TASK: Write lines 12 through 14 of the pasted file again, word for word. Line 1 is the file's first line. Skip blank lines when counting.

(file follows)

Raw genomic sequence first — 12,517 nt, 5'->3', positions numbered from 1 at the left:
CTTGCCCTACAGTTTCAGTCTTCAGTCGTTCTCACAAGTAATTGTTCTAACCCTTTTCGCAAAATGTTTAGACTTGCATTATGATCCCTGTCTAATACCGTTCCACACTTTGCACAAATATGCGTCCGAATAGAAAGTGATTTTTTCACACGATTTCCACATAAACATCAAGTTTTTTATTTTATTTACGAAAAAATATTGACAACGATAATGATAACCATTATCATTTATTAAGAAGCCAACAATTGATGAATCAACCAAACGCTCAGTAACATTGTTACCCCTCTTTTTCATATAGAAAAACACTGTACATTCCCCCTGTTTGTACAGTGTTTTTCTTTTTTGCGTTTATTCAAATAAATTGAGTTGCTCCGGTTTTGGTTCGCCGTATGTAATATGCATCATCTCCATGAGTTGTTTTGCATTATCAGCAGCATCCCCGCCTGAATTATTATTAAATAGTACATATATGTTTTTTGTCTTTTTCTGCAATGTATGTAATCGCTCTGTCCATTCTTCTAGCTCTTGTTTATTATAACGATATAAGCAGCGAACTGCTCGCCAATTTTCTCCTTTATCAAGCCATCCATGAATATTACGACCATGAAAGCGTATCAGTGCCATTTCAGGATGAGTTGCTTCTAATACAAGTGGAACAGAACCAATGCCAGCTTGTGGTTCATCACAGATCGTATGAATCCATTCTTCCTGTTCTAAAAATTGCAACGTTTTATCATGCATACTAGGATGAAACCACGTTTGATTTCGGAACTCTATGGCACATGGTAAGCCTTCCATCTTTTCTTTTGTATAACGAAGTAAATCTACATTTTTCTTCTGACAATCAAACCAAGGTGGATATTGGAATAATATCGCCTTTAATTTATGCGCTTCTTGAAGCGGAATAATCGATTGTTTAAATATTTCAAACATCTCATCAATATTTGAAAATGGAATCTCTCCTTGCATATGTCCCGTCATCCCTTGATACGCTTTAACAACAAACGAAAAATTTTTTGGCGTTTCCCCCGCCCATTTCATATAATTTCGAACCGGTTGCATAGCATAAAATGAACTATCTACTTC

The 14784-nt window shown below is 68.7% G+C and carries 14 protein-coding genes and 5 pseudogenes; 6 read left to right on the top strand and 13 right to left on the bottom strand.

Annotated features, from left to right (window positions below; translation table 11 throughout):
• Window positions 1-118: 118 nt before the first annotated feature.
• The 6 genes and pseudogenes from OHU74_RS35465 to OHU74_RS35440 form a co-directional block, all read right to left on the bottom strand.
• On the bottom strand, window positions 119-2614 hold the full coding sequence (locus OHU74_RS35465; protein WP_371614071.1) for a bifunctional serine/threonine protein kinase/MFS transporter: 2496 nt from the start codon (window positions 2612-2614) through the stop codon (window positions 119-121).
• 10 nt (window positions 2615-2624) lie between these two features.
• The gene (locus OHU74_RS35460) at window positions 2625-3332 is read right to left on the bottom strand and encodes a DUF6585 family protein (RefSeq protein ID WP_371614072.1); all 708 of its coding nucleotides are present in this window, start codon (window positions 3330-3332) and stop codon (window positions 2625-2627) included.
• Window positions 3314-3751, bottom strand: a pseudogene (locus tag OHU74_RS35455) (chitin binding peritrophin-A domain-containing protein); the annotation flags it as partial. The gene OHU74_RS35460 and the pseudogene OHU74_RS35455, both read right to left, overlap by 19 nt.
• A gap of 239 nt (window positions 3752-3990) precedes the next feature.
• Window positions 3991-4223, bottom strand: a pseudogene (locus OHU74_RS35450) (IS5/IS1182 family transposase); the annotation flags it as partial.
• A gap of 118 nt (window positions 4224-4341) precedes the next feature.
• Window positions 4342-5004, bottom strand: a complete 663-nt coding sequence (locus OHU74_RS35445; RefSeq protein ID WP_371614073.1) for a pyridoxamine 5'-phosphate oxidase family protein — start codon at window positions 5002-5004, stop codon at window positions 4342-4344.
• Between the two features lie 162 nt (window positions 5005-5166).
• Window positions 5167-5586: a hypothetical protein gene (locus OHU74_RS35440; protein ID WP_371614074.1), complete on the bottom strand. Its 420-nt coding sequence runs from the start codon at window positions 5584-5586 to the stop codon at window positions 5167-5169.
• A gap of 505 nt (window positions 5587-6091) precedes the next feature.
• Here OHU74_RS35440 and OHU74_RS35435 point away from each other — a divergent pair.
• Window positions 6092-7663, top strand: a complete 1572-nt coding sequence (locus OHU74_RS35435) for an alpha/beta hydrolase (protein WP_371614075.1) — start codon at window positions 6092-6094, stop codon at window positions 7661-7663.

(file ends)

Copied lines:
• Window positions 3991-4223, bottom strand: a pseudogene (locus OHU74_RS35450) (IS5/IS1182 family transposase); the annotation flags it as partial.
• A gap of 118 nt (window positions 4224-4341) precedes the next feature.
• Window positions 4342-5004, bottom strand: a complete 663-nt coding sequence (locus OHU74_RS35445; RefSeq protein ID WP_371614073.1) for a pyridoxamine 5'-phosphate oxidase family protein — start codon at window positions 5002-5004, stop codon at window positions 4342-4344.